Lots to like at Livermore’s Lanna Thai
February 12, 2010
A LEISURELY meal at Livermore’s Lanna Thai brought me back to center after an overly hectic day. How fitting. Balance is a central theme of Thai cuisine; it thrives on the interplay among hot, sour, sweet, salty and sometimes even bitter.
Lanna Thai, which opened in October, sits in a strip mall on Las Positas Road. Its design, with a palate of earthy greens and beige hues, fits the mold of other Southeast Asian restaurants that have opened in the East Bay these past few years. It’s a clean look, with just a Thai angel wall hanging and a few other accents to give it a definitive sense of place.
Owner Prakin Gamble says lunch business is particularly brisk. This makes sense. The prices are very competitive and the space buzzes with a daytime energy, even at night. (Simply dimming the lights and adding tablecloths for dinner service would give the room a more elegant vibe).
Lanna means “one million rice fields” in Thai and is also the name of a province that existed in Northern Thailand from the 13th to the 18th centuries. Gamble hails from Southern Thailand, but her menu incorporates Thailand’s four regional cuisines. Gamble developed the menu based on her previous experience as owner of Kinnaree in Fremont. The menus are similar, but Gamble feels Lanna Thai is a better reflection of her personality.
On my Saturday night visit, a parade of attractive dishes appeared, many garnished with colorful strands of red beets and carrots.
The cigar-shaped Thai Spring Rolls ($5.95) were a promising start, stuffed with cabbage, carrot, celery and bean sprouts. Other appetizers sounded equally enticing, so a good bet may be the House Sampler ($10.95), with crab rangoon, spring rolls, chicken satay and sesame shrimp.
The small order of Tom Kha soup ($6.95) easily could feed a family of four. This spicy and sour soup was the loveliest part of our meal, with straw mushrooms, galanga (an earthy, citrusy root) and tail-on shrimp ($1 extra) flirting in the coconut milk broth. Through the steam came the heavenly scents of lemongrass and kaffir lime. We were on a roll.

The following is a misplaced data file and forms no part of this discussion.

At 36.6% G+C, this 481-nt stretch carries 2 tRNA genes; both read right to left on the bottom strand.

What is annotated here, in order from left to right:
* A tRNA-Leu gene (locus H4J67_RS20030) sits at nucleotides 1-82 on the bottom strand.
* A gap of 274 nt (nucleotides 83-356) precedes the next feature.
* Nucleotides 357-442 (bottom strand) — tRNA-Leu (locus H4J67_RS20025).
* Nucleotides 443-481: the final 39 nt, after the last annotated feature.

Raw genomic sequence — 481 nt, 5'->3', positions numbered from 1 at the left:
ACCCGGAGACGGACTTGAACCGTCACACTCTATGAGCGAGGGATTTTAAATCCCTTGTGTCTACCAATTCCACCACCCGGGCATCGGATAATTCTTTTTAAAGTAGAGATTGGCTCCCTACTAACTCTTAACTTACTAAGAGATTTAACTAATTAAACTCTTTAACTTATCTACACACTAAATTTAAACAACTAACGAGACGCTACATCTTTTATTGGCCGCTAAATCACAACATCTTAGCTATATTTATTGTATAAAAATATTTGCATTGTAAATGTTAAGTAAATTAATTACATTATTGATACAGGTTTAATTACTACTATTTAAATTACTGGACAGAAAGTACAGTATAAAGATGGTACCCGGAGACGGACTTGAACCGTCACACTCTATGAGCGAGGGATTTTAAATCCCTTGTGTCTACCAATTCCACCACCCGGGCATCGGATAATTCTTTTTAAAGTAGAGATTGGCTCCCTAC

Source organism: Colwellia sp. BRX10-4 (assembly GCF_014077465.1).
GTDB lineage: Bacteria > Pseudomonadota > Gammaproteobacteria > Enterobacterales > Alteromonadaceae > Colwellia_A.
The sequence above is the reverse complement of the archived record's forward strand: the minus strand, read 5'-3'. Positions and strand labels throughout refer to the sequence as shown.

Next came Kang Dang ($8.95), a southern-style dish of red curry paste in coconut milk with chicken breast, basil and pineapple. It was a study in layers of flavors, although we would have preferred fresh pineapple over canned.
One dish with potential was the chef’s suggested Crying Tiger Beef ($11.95). Here, the beef was marinated in garlic, cilantro root and lemongrass and then grilled. I wanted to like this dish, but the meat was very sinewy and in pieces too large to manage without a knife. The beef came with sticky rice and a colorful papaya salad with a sharp citrus dressing. Smart diners know to dig in to the accompanying foil package of Northern-style sticky rice right away before it settles into a ball of glutinous starch.
Although we wanted to try several noodle dishes, we felt obligated to order the Pad Thai ($7.95), as somehow it has evolved into the American litmus test for Thai quality. This version tasted ordinary and a was little light on such flavorful pad thai goodies as lime wedges, ground peanuts and egg.
Meat and desserts
Gamble says her Livermore customers are gravitating toward meat these days, particularly the Grilled BBQ Pork ($10.95) with sticky rice and papaya salad. She also points to the Yellow Curried Kang Ka Ree ($8.95), Lemongrass Saute ($7.95) and Spicy Eggplant Saute ($8.95) as customer favorites. All the sautes and curries come with a choice of protein.
Desserts center mostly around bananas and coconut, although the restaurant seasonally offers Sweet Sticky Rice with Mango ($5.95). The Fried Banana with Coconut Ice Cream ($5.95) tasted particularly tropical and is a fun dessert for kids to try.
On our visit, service started slow, picked up speed, but lagged at the end. Our server was kind and I’d bet her timing will improve.
How wonderful that this city of 75,000 residents now has three Thai restaurants from which to choose, with Lanna Thai’s entrees priced a dollar or two lower than the others. With its convenient location and good food, the restaurant proves that three is not a crowd in Livermore.
Contact Chrissa Ventrelle at firstname.lastname@example.org.